When Congress and the administration couldn’t reach a meeting of the minds over the deficit, a bipartisan Super Committee on the federal debt was formed in July. This committee was compromised of 12 members and directed to come up with $1.2 trillion in savings to avoid a severe round of automatic government budget cuts. The cuts would affect Medicaid, education, food safety, transportation, and defense, and would take place January 2013.


The deadline for the plan was November 22, and to no one’s surprise the Super Committee failed. Of course, Democrats and Republicans blamed at each other for the inability of the committee to find a way to make the cuts. President Obama was also blamed for the failure of the Super Committee because of what some say was his refusal to help the Super Committee as it attempted to reach an agreement on reducing the federal budget deficit. Senator Pat Toomey (R-PA) stated: “The president actively made our jobs more difficult. He issued veto threats.”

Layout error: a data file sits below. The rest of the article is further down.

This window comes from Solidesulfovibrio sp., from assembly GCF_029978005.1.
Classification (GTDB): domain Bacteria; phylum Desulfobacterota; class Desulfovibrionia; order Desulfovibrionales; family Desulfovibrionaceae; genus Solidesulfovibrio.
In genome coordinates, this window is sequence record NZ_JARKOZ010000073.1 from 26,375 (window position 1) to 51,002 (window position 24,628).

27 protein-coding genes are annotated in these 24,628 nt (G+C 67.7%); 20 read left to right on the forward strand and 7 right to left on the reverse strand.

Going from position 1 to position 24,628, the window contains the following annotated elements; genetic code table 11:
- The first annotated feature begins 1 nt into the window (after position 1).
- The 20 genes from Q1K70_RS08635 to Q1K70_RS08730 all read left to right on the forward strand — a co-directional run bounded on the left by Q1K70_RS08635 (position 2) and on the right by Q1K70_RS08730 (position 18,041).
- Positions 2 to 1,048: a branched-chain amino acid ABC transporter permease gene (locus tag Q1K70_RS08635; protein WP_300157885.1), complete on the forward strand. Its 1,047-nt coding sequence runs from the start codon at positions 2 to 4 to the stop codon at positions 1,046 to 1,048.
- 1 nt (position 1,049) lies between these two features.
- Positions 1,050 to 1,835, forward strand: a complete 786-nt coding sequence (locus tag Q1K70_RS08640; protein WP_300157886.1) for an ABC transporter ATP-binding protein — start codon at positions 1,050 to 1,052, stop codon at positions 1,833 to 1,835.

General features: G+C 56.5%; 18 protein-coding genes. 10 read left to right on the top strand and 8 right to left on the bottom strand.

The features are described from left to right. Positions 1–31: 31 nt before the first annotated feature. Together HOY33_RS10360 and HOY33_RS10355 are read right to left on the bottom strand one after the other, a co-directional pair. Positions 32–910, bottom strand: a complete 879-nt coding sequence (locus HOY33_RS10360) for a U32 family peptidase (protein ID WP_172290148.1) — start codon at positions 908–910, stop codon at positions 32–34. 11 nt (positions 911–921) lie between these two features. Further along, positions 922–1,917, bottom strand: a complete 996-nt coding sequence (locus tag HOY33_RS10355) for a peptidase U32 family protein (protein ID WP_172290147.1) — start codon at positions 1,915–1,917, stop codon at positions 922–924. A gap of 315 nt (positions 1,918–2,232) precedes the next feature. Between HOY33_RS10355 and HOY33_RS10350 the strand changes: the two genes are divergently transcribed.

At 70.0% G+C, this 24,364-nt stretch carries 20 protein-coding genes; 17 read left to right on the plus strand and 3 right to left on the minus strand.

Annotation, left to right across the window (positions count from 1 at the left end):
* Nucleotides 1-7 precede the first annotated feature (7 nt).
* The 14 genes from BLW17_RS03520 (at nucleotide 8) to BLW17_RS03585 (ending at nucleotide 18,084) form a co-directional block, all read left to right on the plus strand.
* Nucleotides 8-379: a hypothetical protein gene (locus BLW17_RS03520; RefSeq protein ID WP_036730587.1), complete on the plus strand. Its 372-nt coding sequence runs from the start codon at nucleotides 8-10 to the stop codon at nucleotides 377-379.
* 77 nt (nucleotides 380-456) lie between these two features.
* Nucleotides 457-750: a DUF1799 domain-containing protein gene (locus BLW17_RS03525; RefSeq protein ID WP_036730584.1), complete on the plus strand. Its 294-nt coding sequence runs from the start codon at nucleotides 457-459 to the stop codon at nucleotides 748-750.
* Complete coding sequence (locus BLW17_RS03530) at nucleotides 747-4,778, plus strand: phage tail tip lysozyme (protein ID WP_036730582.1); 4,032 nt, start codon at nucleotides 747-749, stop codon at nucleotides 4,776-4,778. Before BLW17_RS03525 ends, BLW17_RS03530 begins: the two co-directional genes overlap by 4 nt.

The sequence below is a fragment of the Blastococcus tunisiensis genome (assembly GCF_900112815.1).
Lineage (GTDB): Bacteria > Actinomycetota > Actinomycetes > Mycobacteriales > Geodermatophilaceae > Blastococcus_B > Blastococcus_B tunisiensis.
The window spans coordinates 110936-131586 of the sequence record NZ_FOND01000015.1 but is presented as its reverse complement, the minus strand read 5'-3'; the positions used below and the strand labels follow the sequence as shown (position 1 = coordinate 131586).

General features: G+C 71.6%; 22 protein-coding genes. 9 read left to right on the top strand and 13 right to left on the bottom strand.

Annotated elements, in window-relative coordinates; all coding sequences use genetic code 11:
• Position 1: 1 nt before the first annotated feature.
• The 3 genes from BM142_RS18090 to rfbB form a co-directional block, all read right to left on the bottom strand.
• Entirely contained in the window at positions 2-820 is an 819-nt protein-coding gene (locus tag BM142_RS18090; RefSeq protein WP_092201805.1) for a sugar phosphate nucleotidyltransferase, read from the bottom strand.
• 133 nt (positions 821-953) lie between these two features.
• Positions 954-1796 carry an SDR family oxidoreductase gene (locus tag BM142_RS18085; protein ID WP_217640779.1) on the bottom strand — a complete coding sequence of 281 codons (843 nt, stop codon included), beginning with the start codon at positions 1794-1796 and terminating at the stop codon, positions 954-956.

Democrats on the committee wanted to raise taxes before they cut any dollars. Republicans wanted the Bush tax cuts to remain, with Democrats claiming that the most significant block to doing anything is the GOP’s commitment to the Grover Norquist pledge (no tax increases) and extending the Bush tax cuts.


What does the American public want when it comes to taxes?  A CNN poll released in November found that 67% of all Americans and 69% of Independents side with Democrats and believe that taxes should be raised on businesses and the wealthy. When asked what they thought should be included in the Super Committee’s deficit reduction proposal, over two thirds (67%) of those surveyed thought the proposal should contain a tax increase on businesses and higher income Americans. Only 32% believed that it shouldn’t.


Most Americans (60%) also want to see major cuts in spending on domestic government programs, while at the same time most (57%) don’t want to see major changes to Social Security and Medicare.